Who Owns Central Bank Gold in the EU?
April 4, 2019 (EIRNS)—The Italian Senate approved a motion demanding the government clarify the ownership of Italy’s central bank gold on April 3. The motion and the debate were prompted by a written response from European Central bank President Mario Draghi to Italian Members of the European Parliament Marco Valli and Marco Zanni, who had asked the ECB to clarify the issue of ownership of those gold reserves. Draghi had answered that all assets pooled in the European System of Central Banks (Eurosystem) are at disposal of the ECB, but he did not clarify who is the owner of the gold.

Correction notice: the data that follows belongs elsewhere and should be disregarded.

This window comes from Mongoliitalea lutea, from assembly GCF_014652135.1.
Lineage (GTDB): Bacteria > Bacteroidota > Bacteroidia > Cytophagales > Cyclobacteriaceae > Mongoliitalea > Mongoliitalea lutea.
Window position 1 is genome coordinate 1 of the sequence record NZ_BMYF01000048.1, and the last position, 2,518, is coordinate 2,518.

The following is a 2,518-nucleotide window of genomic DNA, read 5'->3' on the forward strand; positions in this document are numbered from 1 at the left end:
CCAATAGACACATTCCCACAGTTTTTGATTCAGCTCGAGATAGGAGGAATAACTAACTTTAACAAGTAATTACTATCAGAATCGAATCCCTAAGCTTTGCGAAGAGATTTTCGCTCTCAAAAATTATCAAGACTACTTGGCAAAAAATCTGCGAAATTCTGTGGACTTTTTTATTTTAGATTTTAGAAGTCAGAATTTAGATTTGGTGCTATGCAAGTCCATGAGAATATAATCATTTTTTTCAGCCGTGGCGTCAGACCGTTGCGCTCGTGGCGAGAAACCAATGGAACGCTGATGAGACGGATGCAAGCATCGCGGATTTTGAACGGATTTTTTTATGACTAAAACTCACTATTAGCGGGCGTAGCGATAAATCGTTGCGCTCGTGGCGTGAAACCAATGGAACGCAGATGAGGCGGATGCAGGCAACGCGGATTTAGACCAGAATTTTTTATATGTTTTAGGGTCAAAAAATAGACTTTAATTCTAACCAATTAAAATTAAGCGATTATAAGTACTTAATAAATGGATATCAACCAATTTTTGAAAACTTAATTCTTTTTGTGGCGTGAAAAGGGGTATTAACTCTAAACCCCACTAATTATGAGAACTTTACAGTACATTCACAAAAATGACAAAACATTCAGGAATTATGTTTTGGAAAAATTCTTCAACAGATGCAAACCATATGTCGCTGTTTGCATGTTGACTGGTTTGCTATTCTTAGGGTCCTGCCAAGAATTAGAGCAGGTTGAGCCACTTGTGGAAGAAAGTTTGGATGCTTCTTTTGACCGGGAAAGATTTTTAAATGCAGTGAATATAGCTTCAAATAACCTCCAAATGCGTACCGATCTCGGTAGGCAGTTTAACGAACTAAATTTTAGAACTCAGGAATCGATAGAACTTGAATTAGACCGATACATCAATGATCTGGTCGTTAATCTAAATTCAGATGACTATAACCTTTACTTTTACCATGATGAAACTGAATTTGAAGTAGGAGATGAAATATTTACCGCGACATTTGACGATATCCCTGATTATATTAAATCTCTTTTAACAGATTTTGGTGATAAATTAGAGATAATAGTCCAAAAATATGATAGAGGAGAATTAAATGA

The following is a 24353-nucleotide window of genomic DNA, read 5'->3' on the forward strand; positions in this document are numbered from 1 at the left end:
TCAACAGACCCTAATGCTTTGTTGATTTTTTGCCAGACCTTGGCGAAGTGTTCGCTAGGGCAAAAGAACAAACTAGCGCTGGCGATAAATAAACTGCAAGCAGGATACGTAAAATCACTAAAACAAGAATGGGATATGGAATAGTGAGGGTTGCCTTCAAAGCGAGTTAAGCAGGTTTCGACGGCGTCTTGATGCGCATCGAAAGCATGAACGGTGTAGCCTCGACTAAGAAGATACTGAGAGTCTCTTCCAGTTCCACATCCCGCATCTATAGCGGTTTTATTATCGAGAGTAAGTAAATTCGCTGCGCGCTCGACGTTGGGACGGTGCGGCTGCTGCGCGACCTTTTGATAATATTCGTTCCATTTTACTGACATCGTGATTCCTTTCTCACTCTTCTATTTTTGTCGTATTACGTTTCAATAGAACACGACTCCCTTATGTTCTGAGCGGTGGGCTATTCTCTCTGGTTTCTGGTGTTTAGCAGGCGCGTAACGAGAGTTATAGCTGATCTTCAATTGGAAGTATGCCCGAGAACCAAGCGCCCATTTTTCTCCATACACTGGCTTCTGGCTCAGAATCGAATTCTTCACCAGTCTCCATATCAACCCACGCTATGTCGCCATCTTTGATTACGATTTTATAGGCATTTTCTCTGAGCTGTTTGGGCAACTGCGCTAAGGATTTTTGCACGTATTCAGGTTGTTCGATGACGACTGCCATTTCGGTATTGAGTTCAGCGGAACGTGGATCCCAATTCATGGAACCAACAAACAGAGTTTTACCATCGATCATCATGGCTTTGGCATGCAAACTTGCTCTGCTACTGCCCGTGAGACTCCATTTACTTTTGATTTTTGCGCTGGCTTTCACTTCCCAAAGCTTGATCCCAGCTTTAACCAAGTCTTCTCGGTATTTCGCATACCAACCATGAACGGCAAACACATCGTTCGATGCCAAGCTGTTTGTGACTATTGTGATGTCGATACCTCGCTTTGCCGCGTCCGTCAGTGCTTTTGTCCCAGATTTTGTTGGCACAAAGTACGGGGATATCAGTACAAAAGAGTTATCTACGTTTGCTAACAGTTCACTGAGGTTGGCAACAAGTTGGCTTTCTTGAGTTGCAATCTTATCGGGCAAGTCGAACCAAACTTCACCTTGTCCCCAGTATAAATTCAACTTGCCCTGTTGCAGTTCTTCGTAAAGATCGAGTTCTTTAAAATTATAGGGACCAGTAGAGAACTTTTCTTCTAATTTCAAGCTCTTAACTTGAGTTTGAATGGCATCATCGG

Thus, a parliamentary motion was put forward by the Lega and M5S factions and approved by the Senate, mandating the government to clarify the issue of ownership and also to investigate ways and means to possibly repatriate gold reserves held abroad. During the Cold War, many Western European nations spread their gold reserves among allied countries abroad, in order to protect them in case of a war between NATO and the Warsaw Pact. Today those concerns do not exist. As a matter of fact, several central banks, such as the German Bundesbank, started repatriating their gold a while ago. Keeping assets abroad can provoke bad surprises, as was recently seen in the case of Venezuela, where they were frozen.